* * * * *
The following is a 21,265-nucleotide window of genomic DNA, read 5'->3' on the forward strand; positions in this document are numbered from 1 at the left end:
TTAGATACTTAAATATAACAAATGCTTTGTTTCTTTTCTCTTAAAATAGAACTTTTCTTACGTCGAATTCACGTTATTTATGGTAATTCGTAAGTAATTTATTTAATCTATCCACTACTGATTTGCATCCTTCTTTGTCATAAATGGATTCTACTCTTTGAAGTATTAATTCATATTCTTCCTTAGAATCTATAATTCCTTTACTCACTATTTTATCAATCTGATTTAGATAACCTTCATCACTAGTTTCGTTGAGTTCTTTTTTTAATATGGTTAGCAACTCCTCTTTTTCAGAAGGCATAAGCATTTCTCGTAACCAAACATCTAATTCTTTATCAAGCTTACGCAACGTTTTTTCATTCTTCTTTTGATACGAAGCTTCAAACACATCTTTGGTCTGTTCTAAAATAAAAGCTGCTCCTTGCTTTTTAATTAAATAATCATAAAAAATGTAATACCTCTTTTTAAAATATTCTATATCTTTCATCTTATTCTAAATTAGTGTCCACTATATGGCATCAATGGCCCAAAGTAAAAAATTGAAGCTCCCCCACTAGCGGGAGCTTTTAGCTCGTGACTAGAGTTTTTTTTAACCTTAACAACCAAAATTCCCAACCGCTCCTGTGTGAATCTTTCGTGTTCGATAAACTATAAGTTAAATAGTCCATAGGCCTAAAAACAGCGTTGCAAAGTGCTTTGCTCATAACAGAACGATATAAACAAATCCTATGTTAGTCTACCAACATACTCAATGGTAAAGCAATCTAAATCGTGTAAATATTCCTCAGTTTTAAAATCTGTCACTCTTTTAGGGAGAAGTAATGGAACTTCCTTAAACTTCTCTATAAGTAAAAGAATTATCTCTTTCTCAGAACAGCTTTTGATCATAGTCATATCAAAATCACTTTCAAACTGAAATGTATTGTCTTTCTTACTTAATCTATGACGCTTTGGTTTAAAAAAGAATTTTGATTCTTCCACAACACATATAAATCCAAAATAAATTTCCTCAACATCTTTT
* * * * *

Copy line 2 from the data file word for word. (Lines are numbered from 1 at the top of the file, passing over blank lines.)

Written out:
TTAGATACTTAAATATAACAAATGCTTTGTTTCTTTTCTCTTAAAATAGAACTTTTCTTACGTCGAATTCACGTTATTTATGGTAATTCGTAAGTAATTTATTTAATCTATCCACTACTGATTTGCATCCTTCTTTGTCATAAATGGATTCTACTCTTTGAAGTATTAATTCATATTCTTCCTTAGAATCTATAATTCCTTTACTCACTATTTTATCAATCTGATTTAGATAACCTTCATCACTAGTTTCGTTGAGTTCTTTTTTTAATATGGTTAGCAACTCCTCTTTTTCAGAAGGCATAAGCATTTCTCGTAACCAAACATCTAATTCTTTATCAAGCTTACGCAACGTTTTTTCATTCTTCTTTTGATACGAAGCTTCAAACACATCTTTGGTCTGTTCTAAAATAAAAGCTGCTCCTTGCTTTTTAATTAAATAATCATAAAAAATGTAATACCTCTTTTTAAAATATTCTATATCTTTCATCTTATTCTAAATTAGTGTCCACTATATGGCATCAATGGCCCAAAGTAAAAAATTGAAGCTCCCCCACTAGCGGGAGCTTTTAGCTCGTGACTAGAGTTTTTTTTAACCTTAACAACCAAAATTCCCAACCGCTCCTGTGTGAATCTTTCGTGTTCGATAAACTATAAGTTAAATAGTCCATAGGCCTAAAAACAGCGTTGCAAAGTGCTTTGCTCATAACAGAACGATATAAACAAATCCTATGTTAGTCTACCAACATACTCAATGGTAAAGCAATCTAAATCGTGTAAATATTCCTCAGTTTTAAAATCTGTCACTCTTTTAGGGAGAAGTAATGGAACTTCCTTAAACTTCTCTATAAGTAAAAGAATTATCTCTTTCTCAGAACAGCTTTTGATCATAGTCATATCAAAATCACTTTCAAACTGAAATGTATTGTCTTTCTTACTTAATCTATGACGCTTTGGTTTAAAAAAGAATTTTGATTCTTCCACAACACATATAAATCCAAAATAAATTTCCTCAACATCTTTT